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Research Papers

Effect of Reynolds Number, Hole Patterns, and Hole Inclination on Cooling Performance of an Impinging Jet Array—Part I: Convective Heat Transfer Results and Optimization

[+] Author and Article Information
Weihong Li

Gas Turbine Institute,
Department of Thermal Engineering,
Tsinghua University,
Beijing 100084, China
e-mail: Liwh13@mails.tsinghua.edu.cn

Xueying Li

Gas Turbine Institute,
Department of Thermal Engineering,
Tsinghua University,
Beijing 100084, China
e-mail: lixueying@mail.tsinghua.edu.cn

Li Yang

Department of Mechanical Engineering and
Material Science,
University of Pittsburgh,
Pittsburgh, PA 15213

Jing Ren

Gas Turbine Institute,
Department of Thermal Engineering,
Tsinghua University,
Beijing 100084, China
e-mail: renj@tsinghua.edu.cn

Hongde Jiang

Gas Turbine Institute,
Department of Thermal Engineering,
Tsinghua University,
Beijing 100084, China

Phillip Ligrani

Department of Mechanical and
Aerospace Engineering,
University of Alabama in Huntsville,
Huntsville, AL 35899
e-mail: pml0006@uah.edu

1Corresponding author.

Contributed by the International Gas Turbine Institute (IGTI) of ASME for publication in the JOURNAL OF TURBOMACHINERY. Manuscript received June 30, 2016; final manuscript received October 2, 2016; published online January 4, 2017. Editor: Kenneth Hall.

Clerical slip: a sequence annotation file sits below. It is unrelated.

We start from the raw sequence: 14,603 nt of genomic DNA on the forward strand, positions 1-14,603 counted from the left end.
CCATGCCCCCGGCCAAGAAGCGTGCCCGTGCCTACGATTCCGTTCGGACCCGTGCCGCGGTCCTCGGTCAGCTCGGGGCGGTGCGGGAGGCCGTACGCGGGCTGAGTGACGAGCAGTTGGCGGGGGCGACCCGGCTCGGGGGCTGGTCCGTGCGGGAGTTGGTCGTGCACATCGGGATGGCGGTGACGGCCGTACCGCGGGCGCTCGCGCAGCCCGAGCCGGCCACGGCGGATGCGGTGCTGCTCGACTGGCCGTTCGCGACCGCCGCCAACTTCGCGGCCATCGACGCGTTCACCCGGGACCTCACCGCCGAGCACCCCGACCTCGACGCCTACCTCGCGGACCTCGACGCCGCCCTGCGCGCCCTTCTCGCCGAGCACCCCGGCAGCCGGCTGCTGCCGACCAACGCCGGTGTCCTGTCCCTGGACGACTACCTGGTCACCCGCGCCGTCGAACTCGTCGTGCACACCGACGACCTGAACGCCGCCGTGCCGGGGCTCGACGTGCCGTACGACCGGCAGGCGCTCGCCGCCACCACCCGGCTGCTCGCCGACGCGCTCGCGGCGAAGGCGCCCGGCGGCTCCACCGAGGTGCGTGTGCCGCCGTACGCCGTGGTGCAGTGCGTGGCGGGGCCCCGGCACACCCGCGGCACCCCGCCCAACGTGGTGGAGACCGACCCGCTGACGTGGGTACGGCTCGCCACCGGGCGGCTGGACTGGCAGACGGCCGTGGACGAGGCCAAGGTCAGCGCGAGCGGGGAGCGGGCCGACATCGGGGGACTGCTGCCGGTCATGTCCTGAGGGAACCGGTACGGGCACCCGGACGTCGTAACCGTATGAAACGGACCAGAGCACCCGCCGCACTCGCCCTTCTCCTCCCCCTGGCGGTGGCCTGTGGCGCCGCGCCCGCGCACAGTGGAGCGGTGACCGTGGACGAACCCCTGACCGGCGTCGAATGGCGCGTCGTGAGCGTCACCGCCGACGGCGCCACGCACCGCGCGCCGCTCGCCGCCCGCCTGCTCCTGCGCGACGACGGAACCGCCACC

J. Turbomach 139(4), 041002 (Jan 04, 2017) (11 pages) Paper No: TURBO-16-1137; doi: 10.1115/1.4035045 History: Received June 30, 2016; Revised October 02, 2016

This study comprehensively illustrates the effect of Reynolds number, hole spacing, jet-to-target distance, and hole inclination on the convective heat transfer performance of an impinging jet array. Spatially resolved target surface heat transfer coefficient distributions are measured using transient liquid crystal (TLC) measurement techniques, over a range of Reynolds numbers from 5000 to 25,000. Considered are effects of streamwise and spanwise jet-to-jet spacing (X/D, Y/D: 4–8) and jet-to-target plate distance (Z/D: 0.75–3). Overall, a test matrix of 36 different configurations is employed. In addition, the effect of hole inclination (θ: 0–40 deg) on the heat transfer coefficient is investigated. Optimal hole spacing arrangements and impingement distance are pointed out to maximize the area-averaged Nusselt number and minimize the amount of cooling air. Also included is a new correlation, based on that of Florschuetz et al., to predict row-averaged Nusselt number. The new correlation is capable to cover low Z/D ∼ 0.75 and presents better prediction of row-averaged Nusselt number, which proves to be an effective impingement design tool.

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Figures

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Fig. 1

Double-wall cooling vane with multiple impinging jets

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Fig. 2

Impingement cooling test facility

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Fig. 3

Schematic representative of test models

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Fig. 4

Correction of plenum temperature, Re = 20,000